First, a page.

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Robot specialist Boston Dynamics offers rare look inside its workshop

Robot specialist Boston Dynamics has made a name for itself in recent years, building incredibly agile machines that can run, leap, somersault, and even pull nifty dance moves designed to give the best human hip-shakers a run for their money.

Its rare for Boston Dynamics to open its doors to anyone other than employees, but after “years” of asking, CBS’s 60 Minutes team was recently granted special access to the company’s Massachusetts workshop.

A video on the 60 Minutes website features Anderson Cooper touring the workshop and meeting some of the personnel, including Marc Raibert, the founder and chairman of Boston Dynamics.

Anyone who’s followed the trials and tribulations of Boston Dynamics robots such as Spot, Atlas, and Handle will know that the company is happy to share videos of when things go wrong with their robots — not just when they go right.

Failure is a big part of the development process at Boston Dynamics, with Raibert revealing his team’s motto as: “Build it, break it, fix it.”

Raibert also spoke about an extraordinary video (below) in which his team recently assembled several of its advanced robots for a dance session that showcased their impressive ability to move and balance in a way similar to humans and animals, revealing that the project took eight months to work out and execute.

Do You Love Me?

Strutting on the dance floor is all well and good, but with Korean auto giant Hyundai buying Boston Dynamics from SoftBank last year in a deal reported to be worth $1 billion, the team may be under greater pressure to start monetizing some of its creations.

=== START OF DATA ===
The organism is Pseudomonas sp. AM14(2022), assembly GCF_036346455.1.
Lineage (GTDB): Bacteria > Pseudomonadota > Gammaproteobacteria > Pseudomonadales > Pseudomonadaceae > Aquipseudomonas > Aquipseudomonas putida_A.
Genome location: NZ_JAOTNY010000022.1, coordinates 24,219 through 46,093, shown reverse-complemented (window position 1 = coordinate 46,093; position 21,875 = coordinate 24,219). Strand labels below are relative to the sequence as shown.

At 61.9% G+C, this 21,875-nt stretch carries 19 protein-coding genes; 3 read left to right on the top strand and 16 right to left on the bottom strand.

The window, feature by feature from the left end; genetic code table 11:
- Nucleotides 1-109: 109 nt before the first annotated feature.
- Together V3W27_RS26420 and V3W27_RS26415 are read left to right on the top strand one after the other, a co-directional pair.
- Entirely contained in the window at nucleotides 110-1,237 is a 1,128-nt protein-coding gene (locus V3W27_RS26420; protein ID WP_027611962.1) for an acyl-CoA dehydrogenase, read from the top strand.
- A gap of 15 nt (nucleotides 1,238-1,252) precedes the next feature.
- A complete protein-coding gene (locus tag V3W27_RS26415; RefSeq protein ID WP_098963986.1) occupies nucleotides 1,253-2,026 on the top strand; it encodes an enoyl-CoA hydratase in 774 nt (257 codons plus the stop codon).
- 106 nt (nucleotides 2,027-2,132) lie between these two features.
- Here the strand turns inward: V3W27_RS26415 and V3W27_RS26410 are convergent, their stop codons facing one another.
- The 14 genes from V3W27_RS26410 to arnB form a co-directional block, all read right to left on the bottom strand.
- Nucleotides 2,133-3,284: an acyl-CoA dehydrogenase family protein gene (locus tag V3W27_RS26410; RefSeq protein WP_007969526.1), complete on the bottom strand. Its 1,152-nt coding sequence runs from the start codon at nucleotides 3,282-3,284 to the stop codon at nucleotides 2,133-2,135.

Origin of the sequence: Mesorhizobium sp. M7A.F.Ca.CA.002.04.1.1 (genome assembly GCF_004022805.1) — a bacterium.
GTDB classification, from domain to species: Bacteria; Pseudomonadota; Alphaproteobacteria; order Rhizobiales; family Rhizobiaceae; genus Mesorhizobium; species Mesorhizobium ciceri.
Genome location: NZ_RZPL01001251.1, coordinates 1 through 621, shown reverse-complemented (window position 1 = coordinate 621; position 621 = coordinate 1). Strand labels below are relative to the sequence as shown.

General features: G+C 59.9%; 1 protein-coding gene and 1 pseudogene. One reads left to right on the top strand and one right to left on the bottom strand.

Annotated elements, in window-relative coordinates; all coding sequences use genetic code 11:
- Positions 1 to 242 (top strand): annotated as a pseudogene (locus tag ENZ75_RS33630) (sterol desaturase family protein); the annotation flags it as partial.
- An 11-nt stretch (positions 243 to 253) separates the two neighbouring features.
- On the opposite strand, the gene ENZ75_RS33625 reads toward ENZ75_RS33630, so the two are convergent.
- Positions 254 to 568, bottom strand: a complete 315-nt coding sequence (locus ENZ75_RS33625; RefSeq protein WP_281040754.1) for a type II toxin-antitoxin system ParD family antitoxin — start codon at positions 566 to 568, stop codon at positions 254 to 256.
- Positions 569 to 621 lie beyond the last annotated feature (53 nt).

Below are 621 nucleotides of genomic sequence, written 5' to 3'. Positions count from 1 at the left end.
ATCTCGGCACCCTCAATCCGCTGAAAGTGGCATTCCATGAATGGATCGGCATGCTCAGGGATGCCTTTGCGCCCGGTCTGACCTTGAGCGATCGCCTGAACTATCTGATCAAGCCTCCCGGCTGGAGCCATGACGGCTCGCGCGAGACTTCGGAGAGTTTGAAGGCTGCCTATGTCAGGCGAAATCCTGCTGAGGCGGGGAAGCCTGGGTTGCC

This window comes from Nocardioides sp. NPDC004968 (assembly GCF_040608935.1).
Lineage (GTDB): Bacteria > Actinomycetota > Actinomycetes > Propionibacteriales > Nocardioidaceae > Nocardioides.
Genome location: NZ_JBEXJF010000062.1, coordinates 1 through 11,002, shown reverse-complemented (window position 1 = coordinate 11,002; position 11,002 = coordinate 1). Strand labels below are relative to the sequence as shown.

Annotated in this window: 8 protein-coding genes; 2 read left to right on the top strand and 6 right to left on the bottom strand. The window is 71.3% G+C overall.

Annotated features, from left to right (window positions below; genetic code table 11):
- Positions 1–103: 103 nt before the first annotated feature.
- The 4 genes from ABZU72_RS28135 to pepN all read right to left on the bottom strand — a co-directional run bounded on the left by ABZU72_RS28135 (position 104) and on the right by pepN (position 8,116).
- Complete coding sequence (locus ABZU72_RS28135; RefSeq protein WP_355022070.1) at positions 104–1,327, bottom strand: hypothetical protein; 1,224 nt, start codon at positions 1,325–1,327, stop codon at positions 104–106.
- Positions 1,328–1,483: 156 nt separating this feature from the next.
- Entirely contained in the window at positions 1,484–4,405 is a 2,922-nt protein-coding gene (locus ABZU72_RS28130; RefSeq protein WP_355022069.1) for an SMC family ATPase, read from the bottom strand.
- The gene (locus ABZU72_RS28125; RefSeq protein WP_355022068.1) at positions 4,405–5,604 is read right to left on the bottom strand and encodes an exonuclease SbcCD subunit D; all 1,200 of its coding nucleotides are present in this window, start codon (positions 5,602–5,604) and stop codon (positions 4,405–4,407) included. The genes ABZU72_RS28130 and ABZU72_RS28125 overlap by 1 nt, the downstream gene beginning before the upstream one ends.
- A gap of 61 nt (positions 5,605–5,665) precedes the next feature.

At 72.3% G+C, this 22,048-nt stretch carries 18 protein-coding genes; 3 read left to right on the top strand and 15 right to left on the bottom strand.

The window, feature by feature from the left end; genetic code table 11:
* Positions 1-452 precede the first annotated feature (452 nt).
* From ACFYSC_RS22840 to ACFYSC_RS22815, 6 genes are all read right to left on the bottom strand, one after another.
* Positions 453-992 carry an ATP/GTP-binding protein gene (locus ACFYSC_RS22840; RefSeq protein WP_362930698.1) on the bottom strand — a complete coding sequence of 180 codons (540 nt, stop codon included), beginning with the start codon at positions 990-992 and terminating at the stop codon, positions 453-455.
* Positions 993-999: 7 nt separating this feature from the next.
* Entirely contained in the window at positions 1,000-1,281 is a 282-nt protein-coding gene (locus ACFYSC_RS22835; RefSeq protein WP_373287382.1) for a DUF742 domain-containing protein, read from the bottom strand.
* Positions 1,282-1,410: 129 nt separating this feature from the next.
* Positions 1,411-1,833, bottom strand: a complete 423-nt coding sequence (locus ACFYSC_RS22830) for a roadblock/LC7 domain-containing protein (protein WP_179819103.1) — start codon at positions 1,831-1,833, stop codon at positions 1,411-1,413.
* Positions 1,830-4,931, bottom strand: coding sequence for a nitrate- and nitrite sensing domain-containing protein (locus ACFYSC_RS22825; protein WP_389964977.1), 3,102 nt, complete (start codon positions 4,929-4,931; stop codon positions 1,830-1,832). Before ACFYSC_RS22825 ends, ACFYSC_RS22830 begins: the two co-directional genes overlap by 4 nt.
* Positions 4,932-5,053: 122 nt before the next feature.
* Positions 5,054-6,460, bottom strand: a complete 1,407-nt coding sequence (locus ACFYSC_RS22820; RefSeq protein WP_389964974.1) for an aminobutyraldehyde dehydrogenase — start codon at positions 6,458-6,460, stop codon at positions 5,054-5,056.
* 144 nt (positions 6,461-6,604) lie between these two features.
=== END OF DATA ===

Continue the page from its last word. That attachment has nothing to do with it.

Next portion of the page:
Moving in that direction, Boston Dynamics recently started selling Spot, targeting the $75,000 robot at an array of industries. Trial deployments have already taken place on an oil and gas production vessel and at a Ford car factory, among other places.

The company is also working on a new robot called Stretch, which is set to go on sale in 2022. Stretch is a wheel-based machine with a seven-foot arm and is designed for warehouse work. The mobile robot, which is shown off for the first time in the 60 Minutes report, can move around 800 boxes an hour and work for up to 16 hours without needing a break to recharge.

“This generation of robots is going to be different,” said Boston Dynamics CEO Robert Playter. “They’re going to work amongst us. They’re going to work next to us, in ways where we help them but they also take some of the burden from us.”

As for his take on the feared robot uprising that so many people mention when they see Boston Dynamics’ robots getting to their feet, Playter insists there’s nothing to worry about, saying, “People do attribute to our robots much more than they should.”

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Trevor Mogg
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